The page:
February 6, 2007--Posted at 6:45 p.m. CST
DUNKLIN COUNTY, MO--It's a field trip like most students have never experienced. A new bill in the Missouri House could make it a requirement for all ninth grade students to tour a state correctional facility before moving on to tenth grade.
When it comes to the correctional system in Missouri, some students like Senath Hornersville High School student Ariel Sparks are unsure how it works.
"I don't really know that much about it, but I know it is not good," said Sparks.
Others like Skyler Droke know a little bit more.
"I never been to one, but I have seen 20 20 and seen interviews they did on there and I know it isn't a very good place," said Droke.
Then there are a select few like Lindsay Atchison who have first hand knowledge.
"I know that the conditions are not very good. I have seen the inside of the Kennett Correctional Facility and it's not a place I want to be," said Atchison.
She says she visits a family member regularly at the Dunklin County Detention Center and says those trips have impacted her life.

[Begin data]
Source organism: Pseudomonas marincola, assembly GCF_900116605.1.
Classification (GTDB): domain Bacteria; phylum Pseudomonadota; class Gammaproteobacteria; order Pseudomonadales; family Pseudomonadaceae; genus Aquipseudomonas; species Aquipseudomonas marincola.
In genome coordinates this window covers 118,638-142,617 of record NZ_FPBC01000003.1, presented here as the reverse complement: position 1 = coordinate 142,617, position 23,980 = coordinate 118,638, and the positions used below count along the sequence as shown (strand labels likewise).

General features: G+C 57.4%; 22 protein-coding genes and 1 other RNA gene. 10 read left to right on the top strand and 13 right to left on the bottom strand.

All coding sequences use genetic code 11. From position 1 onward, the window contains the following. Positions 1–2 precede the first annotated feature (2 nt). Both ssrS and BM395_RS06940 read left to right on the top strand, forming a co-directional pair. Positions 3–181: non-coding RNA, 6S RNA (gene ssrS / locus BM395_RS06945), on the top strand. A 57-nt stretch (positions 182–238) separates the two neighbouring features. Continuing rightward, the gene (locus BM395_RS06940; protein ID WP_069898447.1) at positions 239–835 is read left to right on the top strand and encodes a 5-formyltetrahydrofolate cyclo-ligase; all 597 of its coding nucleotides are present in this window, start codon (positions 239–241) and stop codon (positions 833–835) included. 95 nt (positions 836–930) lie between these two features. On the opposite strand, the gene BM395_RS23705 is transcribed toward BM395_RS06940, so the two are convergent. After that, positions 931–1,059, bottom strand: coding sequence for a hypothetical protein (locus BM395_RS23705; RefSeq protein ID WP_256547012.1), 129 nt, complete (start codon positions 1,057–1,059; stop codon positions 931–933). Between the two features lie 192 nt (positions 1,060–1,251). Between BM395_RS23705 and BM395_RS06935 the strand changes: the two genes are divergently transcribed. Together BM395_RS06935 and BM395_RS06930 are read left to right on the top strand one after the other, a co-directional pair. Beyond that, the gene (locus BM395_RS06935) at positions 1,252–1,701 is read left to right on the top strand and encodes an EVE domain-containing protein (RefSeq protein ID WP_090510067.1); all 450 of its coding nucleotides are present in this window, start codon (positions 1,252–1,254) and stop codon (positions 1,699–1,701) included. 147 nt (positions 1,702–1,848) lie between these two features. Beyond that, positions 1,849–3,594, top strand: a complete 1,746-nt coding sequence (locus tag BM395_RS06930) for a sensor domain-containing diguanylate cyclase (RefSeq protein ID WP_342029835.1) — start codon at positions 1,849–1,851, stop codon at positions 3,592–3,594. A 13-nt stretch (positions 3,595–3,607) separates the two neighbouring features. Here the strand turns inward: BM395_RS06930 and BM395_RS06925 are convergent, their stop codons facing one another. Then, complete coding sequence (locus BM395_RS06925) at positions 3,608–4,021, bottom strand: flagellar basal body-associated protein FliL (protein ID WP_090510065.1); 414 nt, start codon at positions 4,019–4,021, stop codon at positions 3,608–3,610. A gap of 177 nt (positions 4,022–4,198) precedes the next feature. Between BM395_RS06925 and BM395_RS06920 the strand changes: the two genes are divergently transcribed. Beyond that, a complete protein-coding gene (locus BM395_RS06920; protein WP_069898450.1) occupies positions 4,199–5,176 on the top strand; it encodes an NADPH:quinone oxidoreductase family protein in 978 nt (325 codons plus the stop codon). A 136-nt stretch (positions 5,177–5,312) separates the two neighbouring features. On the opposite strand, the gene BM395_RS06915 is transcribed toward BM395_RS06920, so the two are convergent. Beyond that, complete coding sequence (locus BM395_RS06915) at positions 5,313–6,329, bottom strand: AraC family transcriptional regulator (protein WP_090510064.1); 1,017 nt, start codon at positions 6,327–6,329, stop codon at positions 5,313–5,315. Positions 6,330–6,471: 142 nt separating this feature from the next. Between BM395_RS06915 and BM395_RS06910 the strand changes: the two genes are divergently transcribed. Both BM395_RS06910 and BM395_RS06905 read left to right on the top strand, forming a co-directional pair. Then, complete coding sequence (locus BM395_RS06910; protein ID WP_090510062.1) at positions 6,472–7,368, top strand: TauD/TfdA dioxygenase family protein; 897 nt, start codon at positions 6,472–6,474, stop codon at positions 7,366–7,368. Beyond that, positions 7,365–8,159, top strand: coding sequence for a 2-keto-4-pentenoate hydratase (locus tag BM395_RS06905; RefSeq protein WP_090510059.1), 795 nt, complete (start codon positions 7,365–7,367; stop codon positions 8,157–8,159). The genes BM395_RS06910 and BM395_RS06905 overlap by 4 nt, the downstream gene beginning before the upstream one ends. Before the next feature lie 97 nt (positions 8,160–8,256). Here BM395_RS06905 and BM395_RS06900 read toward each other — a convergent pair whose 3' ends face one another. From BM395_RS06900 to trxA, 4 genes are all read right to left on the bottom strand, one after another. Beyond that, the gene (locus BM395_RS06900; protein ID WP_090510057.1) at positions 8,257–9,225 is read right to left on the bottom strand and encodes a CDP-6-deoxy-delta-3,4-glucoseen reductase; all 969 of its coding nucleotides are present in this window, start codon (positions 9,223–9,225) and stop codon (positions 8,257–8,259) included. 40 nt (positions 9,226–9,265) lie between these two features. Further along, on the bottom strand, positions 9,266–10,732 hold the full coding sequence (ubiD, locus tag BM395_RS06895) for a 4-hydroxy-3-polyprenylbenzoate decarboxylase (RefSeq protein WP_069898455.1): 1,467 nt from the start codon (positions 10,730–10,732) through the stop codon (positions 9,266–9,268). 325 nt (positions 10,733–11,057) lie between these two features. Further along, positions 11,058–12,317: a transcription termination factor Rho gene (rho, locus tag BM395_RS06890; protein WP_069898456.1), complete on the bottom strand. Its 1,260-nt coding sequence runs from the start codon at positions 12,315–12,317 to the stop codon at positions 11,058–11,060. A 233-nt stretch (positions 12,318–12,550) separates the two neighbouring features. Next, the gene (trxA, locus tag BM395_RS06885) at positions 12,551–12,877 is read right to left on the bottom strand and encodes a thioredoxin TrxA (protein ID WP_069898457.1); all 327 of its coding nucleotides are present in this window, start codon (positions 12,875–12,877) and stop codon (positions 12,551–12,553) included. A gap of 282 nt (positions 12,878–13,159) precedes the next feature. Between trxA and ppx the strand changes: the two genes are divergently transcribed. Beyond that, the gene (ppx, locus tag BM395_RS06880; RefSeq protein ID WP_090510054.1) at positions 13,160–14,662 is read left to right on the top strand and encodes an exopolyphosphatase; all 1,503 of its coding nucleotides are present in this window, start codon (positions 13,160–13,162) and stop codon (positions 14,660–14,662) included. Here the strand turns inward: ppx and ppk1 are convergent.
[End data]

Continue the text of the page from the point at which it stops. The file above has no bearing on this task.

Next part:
"I think it was a very positive experience, because it affects the decisions I make every single day," said Atchison.
If a proposed bill in the Missouri House passes, it's an experience all ninth grade public school students will be required to have.
"It would let students see how it is and how it helps them and make students think I don't want to be there and I don't want to go through that," said Sparks.
If this bill passes, it wouldn't actually go through until the 2009-2010 school year.
Schools feel while they can teach students all day what not to do, having them be able to see the potential consequences will really hit home and score that point.
"You tell them all you want, but experience is the best teacher. If they can see people who went through that then it changes their whole outlook on things," said Kem Campbell Senath Hornersville High School Principal.
Campbell believes the experience would prove to be especially helpful for students who are walking the line.
Students feel this new policy is long overdue.
"I think they should start taking kids younger than that, because kids now days are getting worse," said Droke.
It's a policy that the state of Missouri is serious about to the extent that superintendents, principals and teachers who fail to observe and carry out the requirements of this act could be subject to being fired.